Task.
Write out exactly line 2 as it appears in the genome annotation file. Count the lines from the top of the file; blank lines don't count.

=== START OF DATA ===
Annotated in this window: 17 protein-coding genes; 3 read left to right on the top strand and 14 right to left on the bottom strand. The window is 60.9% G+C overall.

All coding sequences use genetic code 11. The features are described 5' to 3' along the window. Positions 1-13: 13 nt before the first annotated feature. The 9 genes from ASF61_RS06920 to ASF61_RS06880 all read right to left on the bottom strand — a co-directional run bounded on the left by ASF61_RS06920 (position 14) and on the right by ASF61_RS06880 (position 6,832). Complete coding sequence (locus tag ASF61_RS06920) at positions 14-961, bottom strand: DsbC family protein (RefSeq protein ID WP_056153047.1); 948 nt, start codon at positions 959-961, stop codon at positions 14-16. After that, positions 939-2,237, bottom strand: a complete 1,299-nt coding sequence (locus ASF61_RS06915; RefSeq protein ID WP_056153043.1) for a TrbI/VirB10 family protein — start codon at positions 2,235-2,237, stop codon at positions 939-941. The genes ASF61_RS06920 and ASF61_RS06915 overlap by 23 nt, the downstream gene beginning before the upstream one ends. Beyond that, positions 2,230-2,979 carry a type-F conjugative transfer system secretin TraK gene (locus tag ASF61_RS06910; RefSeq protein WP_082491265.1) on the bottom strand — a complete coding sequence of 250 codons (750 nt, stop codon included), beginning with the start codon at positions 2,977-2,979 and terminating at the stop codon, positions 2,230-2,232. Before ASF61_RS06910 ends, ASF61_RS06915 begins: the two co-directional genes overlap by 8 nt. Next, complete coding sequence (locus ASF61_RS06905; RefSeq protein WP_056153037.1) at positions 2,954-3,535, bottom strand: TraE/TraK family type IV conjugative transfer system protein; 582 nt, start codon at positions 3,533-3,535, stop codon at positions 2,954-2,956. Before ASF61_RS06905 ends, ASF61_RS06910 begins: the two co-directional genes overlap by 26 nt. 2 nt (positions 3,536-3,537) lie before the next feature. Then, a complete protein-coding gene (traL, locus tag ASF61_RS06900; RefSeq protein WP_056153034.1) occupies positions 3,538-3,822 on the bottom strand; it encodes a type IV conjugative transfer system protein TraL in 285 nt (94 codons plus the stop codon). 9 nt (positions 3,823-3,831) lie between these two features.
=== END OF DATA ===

All coding sequences use genetic code 11. The features are described 5' to 3' along the window. Positions 1-13: 13 nt before the first annotated feature. The 9 genes from ASF61_RS06920 to ASF61_RS06880 all read right to left on the bottom strand — a co-directional run bounded on the left by ASF61_RS06920 (position 14) and on the right by ASF61_RS06880 (position 6,832). Complete coding sequence (locus tag ASF61_RS06920) at positions 14-961, bottom strand: DsbC family protein (RefSeq protein ID WP_056153047.1); 948 nt, start codon at positions 959-961, stop codon at positions 14-16. After that, positions 939-2,237, bottom strand: a complete 1,299-nt coding sequence (locus ASF61_RS06915; RefSeq protein ID WP_056153043.1) for a TrbI/VirB10 family protein — start codon at positions 2,235-2,237, stop codon at positions 939-941. The genes ASF61_RS06920 and ASF61_RS06915 overlap by 23 nt, the downstream gene beginning before the upstream one ends. Beyond that, positions 2,230-2,979 carry a type-F conjugative transfer system secretin TraK gene (locus tag ASF61_RS06910; RefSeq protein WP_082491265.1) on the bottom strand — a complete coding sequence of 250 codons (750 nt, stop codon included), beginning with the start codon at positions 2,977-2,979 and terminating at the stop codon, positions 2,230-2,232. Before ASF61_RS06910 ends, ASF61_RS06915 begins: the two co-directional genes overlap by 8 nt. Next, complete coding sequence (locus ASF61_RS06905; RefSeq protein WP_056153037.1) at positions 2,954-3,535, bottom strand: TraE/TraK family type IV conjugative transfer system protein; 582 nt, start codon at positions 3,533-3,535, stop codon at positions 2,954-2,956. Before ASF61_RS06905 ends, ASF61_RS06910 begins: the two co-directional genes overlap by 26 nt. 2 nt (positions 3,536-3,537) lie before the next feature. Then, a complete protein-coding gene (traL, locus tag ASF61_RS06900; RefSeq protein WP_056153034.1) occupies positions 3,538-3,822 on the bottom strand; it encodes a type IV conjugative transfer system protein TraL in 285 nt (94 codons plus the stop codon). 9 nt (positions 3,823-3,831) lie between these two features.